I know it's hard, but try giving both yourself and your son a break in this. He probably didn't mean to hurt you, but you were hurt anyway. He has likely been hurt, too, even though that was not your intent. You are both going to make mistakes in this process, and that's okay. You're doing exactly the right thing by talking about it and getting support.
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Old 01-11-2012, 08:01 AM
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I am sorry you are feeling this way, it must be miserable for you and your family.

What do you want your relationship with your son to be like now?

Or in the future, especially during your sons life events that may come up like graduation, marriage, kids, purchase of a new home, celebrations of accomplishments?

Is there anything, anything at all, that he could do now to help you feel better?
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Old 01-16-2012, 10:30 PM
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I don't have experience with this, I'm just sorry that you're so hurt. I did want to say that I have had two friends return from military service, and for one it was a very positive, affirming experience. The other came back and immediately had marital and job problems. I would guess that being in Iraq is a huge stressor, and perhaps he's dealing with many things that have nothing to do with you or the woman who gave birth to him. I wish all of you peace and healing.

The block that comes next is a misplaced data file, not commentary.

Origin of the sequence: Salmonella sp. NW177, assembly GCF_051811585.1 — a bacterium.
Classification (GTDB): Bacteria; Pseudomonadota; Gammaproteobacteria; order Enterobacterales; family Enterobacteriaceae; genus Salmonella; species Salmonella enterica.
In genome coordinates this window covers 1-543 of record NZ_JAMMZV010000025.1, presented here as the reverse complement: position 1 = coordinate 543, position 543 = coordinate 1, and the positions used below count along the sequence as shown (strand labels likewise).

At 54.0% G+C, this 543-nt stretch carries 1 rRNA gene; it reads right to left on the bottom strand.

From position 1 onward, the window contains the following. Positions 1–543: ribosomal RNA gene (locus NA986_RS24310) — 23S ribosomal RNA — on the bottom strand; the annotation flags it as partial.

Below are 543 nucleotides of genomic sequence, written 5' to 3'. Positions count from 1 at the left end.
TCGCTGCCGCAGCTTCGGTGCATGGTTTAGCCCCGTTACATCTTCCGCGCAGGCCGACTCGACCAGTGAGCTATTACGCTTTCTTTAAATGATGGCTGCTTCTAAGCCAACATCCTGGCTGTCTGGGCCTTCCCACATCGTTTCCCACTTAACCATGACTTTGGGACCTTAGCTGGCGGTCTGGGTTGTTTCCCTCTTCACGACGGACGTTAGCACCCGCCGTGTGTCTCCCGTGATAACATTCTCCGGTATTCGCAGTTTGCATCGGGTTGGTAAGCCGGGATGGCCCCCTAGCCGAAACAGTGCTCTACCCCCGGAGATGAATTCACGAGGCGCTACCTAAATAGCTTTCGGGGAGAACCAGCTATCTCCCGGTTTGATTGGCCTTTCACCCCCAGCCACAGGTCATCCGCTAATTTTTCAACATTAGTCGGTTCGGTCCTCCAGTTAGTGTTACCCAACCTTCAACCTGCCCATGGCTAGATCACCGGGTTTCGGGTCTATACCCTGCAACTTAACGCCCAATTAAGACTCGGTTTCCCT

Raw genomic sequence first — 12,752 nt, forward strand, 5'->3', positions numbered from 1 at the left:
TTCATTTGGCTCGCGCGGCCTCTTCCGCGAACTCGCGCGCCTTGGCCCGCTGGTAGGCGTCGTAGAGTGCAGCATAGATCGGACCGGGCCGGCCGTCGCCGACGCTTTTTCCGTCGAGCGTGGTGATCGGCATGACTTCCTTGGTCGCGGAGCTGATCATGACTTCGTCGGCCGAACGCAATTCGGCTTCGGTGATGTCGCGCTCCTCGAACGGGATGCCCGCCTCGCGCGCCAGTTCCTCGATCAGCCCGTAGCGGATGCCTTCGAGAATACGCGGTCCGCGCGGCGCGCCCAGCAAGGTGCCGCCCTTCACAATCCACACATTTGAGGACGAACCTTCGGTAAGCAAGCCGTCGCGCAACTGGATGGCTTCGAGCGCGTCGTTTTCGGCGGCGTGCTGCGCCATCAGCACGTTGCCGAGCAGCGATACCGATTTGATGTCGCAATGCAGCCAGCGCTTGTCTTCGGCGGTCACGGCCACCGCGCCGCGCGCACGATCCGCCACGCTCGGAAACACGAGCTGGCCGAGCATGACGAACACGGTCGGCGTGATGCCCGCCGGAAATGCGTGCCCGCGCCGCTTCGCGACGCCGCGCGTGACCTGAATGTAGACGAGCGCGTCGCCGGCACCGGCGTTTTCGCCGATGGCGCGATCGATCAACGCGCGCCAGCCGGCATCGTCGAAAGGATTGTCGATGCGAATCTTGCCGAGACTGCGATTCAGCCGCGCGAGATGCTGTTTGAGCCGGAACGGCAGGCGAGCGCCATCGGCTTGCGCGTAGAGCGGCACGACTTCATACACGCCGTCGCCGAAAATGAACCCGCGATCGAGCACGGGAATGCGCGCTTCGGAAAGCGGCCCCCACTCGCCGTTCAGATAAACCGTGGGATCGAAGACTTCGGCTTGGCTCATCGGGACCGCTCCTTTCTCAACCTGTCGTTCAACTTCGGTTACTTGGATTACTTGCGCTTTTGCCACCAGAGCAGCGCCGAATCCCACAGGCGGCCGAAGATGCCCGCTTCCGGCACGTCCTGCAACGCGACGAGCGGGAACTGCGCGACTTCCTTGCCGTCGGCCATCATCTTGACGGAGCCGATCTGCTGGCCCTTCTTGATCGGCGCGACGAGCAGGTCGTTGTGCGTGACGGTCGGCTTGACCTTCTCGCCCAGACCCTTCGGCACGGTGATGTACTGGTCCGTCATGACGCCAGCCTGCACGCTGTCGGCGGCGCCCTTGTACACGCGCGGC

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Old 01-17-2012, 10:55 AM
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I understand this better then I'd like to. I adopted a sibling group from foster care. I kept in contact with siblings who had contact with birthmom. I remeber the Easter the twins turned 17 and announced on Easter morning that instead of going to grandmas with us, they were going to their birth mother's for Easter. I was devasted.

I've tried hard over the last few years to respect that they have 2 families. Except they don't. All 3 of these boys are in the army. One of them died in December. The birthfamily attempted to claim the body(they couldn't). I made every attempt to include the birthfamily in the funeral arrangements. They showed up but contributed nothing. I made sure the photo display the funeral home did included pictures off both families. My friends paid all the expenses.

However, the birthfamily had a friend on the funeral honor guard who agreed to ignore army protocol. When the flag was removed from his coffin, it was handed not to me, but to his birth mother. (The army did retrieve the flag and the soldier was disiciplined for his actions)

I feel like I spent my lifetime babysitting other people's children. I wanted to be a mother and I loved my children with everything I have within me. But I wasn't the mother they wanted and never will be.

I do resent his other family-right or wrong, I do. The other mother will be grandma to my grandchildren. I'd like to say it's a sharing thing, there's enough love blah blah-and before my son's funeral, I tried to convince myself that was the reality-that there were no sides.

There are sides and it is painful and it leaves lots of egg shells to walk on as an adoptive parent as you never know quite where you stand. And no one gets it.
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Old 01-17-2012, 11:19 AM